9/11 conspiracy theories have been around since the tragedy itself, but do people really believe it was an inside job?
Here, Lupe Fiasco indulges himself in just one such theory: the proposed conspiracy surrounding "building seven," a smaller skyscraper next to the two famous World Trade Center towers that were destroyed by a hijacked plane on September 11, 2001. The 7 World Trade Center building was apparently hit by debris from the plane crash, which in turn ignited fires that eventually led to the complete collapse of the building. To conspiracy theorists, the science is questionable; they propose instead that explosives were planted inside the 7 World Trade Center and possibly inside the two towers as well. Those who believe that the planes were not the only cause of the destruction generally think that the U.S. government was somehow responsible for the attacks, either by knowingly allowing them, or by participating in a plot. They believe that the event would then become a justification for the subsequent wars in Iraq and Afghanistan.
That's ridiculous, right? Doesn't everybody and their mother know that Osama bin Laden and Al Qaeda were responsible for the 9/11 attacks? Well, actually, not everyone feels so sure about that. Theories about U.S. and Israeli knowledge of or involvement in the 9/11 attacks began to emerge soon after the event, though they gained far more traction in Europe and the Middle East than in the U.S. In 2008, a seventeen-country poll showed a striking mixture of beliefs about the origins of the 9/11 attacks. On average, only 46 percent of those polled believed that Al Qaeda was responsible for the attacks; 15 percent believed it was in fact the U.S. government, and 25 percent just stuck with "we're not sure." Lupe Fiasco insinuates something like unsure-ness here. His views may be controversial, but he's not alone.
In late 2008, Israel initiated a series of bombings—now known as the Gaza War—in the Palestinian Gaza Strip.
Although President Obama's election actually occurred before the Gaza War of late 2008 and early 2009 (Obama was president-elect at the time; George W. Bush still held office), Lupe Fiasco is referring generally to Obama's policy and views on Israel and Palestine. Obama maintained a close U.S. alliance with Israel as a center of his proposed foreign policy. Even so, by the new election season leading up to 2012, Obama was under fire from some for not being supportive enough of Israel.
He has also been under fire from the other end. From Fiasco's perspective, for example, the Gaza War, which killed over 1,200 Palestinians (and only 13 Israelis), was an absolute foreign policy no-no. He thought that Obama should have spoken out against the Israeli bombings. Obama was silent on the topic, and George Bush's office tried to distance itself from that particular war. For Fiasco, the matter goes beyond measuring one war against another; he opposes all war, no matter the justification. His feeling on this is so strong that he says he didn't vote for Obama in 2008. And he won't be voting for Obama in 2012, either: in 2011 he called Obama "a terrorist" in response to Obama’s foreign policy.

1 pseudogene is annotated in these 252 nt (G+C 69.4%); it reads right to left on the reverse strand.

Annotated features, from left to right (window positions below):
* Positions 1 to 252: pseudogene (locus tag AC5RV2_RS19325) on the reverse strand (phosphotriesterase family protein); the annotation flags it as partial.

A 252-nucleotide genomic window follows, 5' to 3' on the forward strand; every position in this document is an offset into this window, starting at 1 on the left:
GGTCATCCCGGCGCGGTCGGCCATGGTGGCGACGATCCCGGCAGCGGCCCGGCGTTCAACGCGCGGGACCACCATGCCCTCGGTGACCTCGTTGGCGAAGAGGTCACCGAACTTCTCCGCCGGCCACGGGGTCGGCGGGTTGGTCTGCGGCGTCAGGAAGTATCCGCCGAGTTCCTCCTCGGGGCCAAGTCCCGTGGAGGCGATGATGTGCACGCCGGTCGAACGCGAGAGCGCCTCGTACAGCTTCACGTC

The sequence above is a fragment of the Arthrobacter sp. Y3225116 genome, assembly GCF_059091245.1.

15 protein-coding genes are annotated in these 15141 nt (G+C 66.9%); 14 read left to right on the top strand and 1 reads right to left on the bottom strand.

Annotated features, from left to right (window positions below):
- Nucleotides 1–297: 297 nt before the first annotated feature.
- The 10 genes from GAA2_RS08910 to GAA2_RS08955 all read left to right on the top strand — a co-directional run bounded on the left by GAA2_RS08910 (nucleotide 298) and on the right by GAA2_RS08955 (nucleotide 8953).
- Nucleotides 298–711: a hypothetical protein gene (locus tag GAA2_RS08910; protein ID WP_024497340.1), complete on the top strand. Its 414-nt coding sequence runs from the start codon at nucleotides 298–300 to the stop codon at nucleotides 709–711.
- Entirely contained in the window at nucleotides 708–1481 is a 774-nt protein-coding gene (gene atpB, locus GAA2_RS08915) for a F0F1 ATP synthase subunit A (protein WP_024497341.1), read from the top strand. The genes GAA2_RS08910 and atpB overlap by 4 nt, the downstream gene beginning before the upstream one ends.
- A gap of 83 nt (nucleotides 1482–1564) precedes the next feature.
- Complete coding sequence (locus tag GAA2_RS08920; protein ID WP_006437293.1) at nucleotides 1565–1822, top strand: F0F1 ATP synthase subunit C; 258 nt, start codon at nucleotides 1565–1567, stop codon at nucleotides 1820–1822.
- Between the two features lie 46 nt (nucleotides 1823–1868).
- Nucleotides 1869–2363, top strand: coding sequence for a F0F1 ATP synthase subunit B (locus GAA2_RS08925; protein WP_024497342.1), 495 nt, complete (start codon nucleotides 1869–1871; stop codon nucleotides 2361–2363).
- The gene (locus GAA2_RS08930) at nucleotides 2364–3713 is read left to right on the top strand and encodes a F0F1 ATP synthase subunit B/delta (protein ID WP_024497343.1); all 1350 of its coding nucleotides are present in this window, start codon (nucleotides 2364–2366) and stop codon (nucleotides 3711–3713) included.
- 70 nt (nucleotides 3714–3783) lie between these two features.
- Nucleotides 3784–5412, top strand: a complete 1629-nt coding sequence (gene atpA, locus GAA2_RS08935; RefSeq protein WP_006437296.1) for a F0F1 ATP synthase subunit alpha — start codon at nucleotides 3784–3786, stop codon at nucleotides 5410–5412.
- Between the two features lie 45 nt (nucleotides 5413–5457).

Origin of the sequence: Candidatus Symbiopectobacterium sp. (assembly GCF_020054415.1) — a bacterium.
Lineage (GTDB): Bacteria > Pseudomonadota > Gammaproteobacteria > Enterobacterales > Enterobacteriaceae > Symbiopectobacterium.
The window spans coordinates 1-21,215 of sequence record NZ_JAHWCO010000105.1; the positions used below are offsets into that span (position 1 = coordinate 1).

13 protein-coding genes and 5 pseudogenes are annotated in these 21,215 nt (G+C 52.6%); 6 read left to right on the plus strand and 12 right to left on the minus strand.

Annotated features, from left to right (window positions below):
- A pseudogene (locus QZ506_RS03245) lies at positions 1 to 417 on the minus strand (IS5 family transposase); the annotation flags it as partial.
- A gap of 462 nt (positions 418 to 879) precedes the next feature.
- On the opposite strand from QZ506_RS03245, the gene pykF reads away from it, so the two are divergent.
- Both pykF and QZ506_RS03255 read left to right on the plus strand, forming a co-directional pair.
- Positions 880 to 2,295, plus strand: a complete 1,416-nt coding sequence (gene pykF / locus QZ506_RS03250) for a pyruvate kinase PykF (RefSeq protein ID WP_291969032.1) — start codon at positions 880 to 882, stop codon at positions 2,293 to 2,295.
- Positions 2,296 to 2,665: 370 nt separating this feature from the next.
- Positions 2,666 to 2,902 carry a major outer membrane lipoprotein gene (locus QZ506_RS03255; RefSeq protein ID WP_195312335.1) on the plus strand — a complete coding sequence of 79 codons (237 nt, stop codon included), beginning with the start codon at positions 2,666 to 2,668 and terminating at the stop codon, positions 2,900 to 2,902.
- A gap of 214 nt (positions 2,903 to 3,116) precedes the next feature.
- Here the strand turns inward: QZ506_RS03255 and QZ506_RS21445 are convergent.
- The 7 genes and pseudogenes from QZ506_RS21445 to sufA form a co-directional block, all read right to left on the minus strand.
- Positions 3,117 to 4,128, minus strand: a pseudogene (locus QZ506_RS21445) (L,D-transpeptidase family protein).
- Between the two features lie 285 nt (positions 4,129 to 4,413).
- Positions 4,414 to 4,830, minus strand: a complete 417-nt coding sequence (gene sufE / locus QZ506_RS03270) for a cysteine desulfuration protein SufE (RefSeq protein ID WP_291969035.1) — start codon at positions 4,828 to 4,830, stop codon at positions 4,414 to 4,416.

Many people incorrectly assume that the translation of the Arabic word jihad is "Holy War."
Actually, jihad as a concept is more readily translated as "struggle" than "Holy War" (a term that originated in Christian texts several hundred years before the birth of Islam). In many Muslim traditions, jihad is understood as a personal struggle: the daily struggle of finding God (Allah). The concept of jihad is primarily internal, exercised through prayer and other forms of personal religious practice. Jihad can also be verbal, something akin to "preaching the gospel" in Christianity. The understanding of jihad as physical struggle for the religion of Islam is the third and probably the least common understanding. When Lupe asks, "where's that in the worship?" he questions both Muslims who have a pro-violence take on jihad and non-Muslims who assume—quite falsely—that jihad interpreted as Holy War is a basic principle of the religion. Lupe Fiasco, whose given name is Wasalu Muhammad Jaco, is himself a passionate Muslim, so he’s speaking from experience on this one.
But heck, it can't hurt to listen, either.
In his day, 2Pac was adored for his socially conscious, righteously angry, and sometimes violent and vituperative lyrics. After dying a young death in a still-unsolved murder, he became emblematic of the tragic losses of the hip-hop world and the oppression and violence hip-hop is so often tasked with describing and responding to. To Lupe, the point here is that listening to 2Pac's touching songs and mourning his loss isn't enough to change the social conditions still faced by many hip-hop fans fifteen years later. Rap and hip-hop fans need to be politically active and take a stance regarding current social issues, not just drink Hennessy by the pool with their homies.